Asia-Pacific jobs at risk from climate change, but cleaning up can lift growth-report

Hundreds of millions of workers in the Asia-Pacific region are vulnerable to climate change impacts in their sectors, but trillions of dollars could be added to economies during the transition to net zero carbon emissions if the countries seize opportunities, with giants China and India set to benefit the most, a report said Wednesday.
The Asia-Pacific region is regarded as one of the most vulnerable areas globally to climate change impacts, and is poised to experience a temperature increase rate twice as fast as anywhere else. 
Approximately 43% of workers in the Asia-Pacific region are employed in vulnerable sectors, such as agriculture, conventional energy, manufacturing, transportation and construction, and so they are particularly susceptible to any disruption, said the new report released by Deloitte Asia Pacific, an accounting firm.
However, the report said that if countries seize decarbonization and green innovation opportunities through a rapid and coordinated transition, they could add U.S. $47 trillion to the region’s economies by 2070 and create 180 million jobs by 2050.
Pradeep Philip, Head of Deloitte Access Economics, said that 80% of the skills required for jobs in the increasingly decarbonized economy already exist. 
“How governments act individually and collectively to support these workers to adapt, contribute and thrive as our economy transforms will be one of the biggest determinants of equality in the coming decades,” Philip said.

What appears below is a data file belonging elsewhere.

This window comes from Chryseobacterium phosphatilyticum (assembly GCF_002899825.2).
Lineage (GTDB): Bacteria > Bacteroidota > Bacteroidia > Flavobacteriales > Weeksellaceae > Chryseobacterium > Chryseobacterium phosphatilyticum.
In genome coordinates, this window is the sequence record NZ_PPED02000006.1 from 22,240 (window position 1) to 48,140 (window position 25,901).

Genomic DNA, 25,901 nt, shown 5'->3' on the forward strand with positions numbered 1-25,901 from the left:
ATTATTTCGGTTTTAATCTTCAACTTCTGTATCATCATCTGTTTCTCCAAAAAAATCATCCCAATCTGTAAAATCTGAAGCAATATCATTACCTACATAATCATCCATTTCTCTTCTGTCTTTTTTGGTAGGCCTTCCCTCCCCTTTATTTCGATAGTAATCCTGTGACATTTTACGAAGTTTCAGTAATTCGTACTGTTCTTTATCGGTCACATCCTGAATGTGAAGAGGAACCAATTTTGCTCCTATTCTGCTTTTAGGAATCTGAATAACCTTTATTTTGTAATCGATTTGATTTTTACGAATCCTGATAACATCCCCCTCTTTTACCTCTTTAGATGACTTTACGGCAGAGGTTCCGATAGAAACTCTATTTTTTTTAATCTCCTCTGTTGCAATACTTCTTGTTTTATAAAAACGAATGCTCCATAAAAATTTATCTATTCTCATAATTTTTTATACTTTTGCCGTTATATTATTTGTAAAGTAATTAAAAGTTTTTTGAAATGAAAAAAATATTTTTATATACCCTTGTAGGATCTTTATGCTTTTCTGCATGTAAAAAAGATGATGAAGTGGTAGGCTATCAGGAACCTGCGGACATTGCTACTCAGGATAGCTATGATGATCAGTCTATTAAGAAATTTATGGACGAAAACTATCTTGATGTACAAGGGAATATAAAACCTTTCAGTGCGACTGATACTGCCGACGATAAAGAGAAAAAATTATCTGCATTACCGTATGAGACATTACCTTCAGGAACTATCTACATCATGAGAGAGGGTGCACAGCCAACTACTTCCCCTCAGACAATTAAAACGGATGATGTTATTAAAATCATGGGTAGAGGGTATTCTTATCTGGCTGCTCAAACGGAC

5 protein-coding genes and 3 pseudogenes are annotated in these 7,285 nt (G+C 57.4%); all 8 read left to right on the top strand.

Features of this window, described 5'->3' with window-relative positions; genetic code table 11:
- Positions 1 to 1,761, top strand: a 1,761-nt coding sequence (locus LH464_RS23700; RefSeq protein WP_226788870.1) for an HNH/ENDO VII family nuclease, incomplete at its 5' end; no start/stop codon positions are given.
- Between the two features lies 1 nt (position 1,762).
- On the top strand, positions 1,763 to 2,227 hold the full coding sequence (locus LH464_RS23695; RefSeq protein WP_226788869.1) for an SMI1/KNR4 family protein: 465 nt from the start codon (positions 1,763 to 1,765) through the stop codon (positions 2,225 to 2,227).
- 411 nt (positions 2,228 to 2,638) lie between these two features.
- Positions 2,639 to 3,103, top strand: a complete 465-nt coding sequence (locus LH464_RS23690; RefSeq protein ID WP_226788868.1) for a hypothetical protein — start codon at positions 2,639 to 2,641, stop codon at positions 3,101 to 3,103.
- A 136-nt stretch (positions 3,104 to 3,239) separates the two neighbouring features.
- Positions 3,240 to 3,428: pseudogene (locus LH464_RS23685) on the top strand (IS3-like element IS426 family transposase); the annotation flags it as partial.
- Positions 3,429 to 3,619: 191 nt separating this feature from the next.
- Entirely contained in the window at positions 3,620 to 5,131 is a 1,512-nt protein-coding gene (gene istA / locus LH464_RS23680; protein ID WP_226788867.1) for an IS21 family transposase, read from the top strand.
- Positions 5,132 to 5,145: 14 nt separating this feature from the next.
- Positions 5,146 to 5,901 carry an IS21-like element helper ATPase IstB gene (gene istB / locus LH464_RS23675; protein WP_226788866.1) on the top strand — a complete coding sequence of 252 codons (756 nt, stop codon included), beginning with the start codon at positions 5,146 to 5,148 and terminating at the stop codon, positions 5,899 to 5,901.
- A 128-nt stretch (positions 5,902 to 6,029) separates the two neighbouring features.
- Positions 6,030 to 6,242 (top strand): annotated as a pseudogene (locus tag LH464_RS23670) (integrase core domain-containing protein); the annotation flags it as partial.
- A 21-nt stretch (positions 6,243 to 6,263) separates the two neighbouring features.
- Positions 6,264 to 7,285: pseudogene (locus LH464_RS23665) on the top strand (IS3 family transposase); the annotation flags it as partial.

“No country can do it alone, but together it is possible to influence a just transition where the benefits far surpass the cost.”
Deloitte said 48% of China’s total workforce – the highest proportion in the Asia-Pacific region – are employed in industries most vulnerable to the physical impact of climate damage and the economic transition to net zero carbon emissions.
India has 43% of its workforce in vulnerable industries, while in Southeast Asia, 38% of workers are employed in such sectors.
In Laos and Myanmar, Deloitte said that almost half the workforce is engaged in the at-risk agriculture sector. 
Villagers take a rest near horses on the grassland with wind turbines in the background in Zhangbei county, in north China"s Hebei province, Aug. 15, 2022. Credit: APChina, the world’s top carbon dioxide emitter, has pledged to reach net zero by 2060 and is currently driving massive growth in the renewable sector.
The Deloitte report said almost two-thirds of the world’s renewable energy jobs are in Asia, with China alone accounting for 42% of the global total in 2022.
Since 2020, China’s new energy vehicle industry has been booming with policy support from the government. Last year, China sold 5.67 million electric and plug-in hybrid electric vehicles, about 60% of total sales globally.
China has already established 21 undergraduate programs on curbing carbon emissions and carbon neutrality and 42 colleges to train talent in the country, Deloitte said, as part of Beijing’s effort to tackle climate change while pursuing economic growth.
Earlier this month, another report said China will account for more than half of the increase in the deployment of renewable power worldwide this year, which would be the largest annual rise in new renewable capacity ever. 
However, China also continues to emit record levels of carbon dioxide, with emissions set to rise to an all-time high in 2023.
China’s CO2 emissions grew by 4% in the first three months of 2023 compared to last year to hit a quarterly record high of more than 3 billion metric tons, said an analysis by the Centre for Research on Energy and Clean Air (CREA), a Finland-based independent organization, in June.
The most significant contributors to the growth in emissions were coal-powered electricity generation and higher production of construction materials, mainly steel and cement.
Edited by Paul Eckert.


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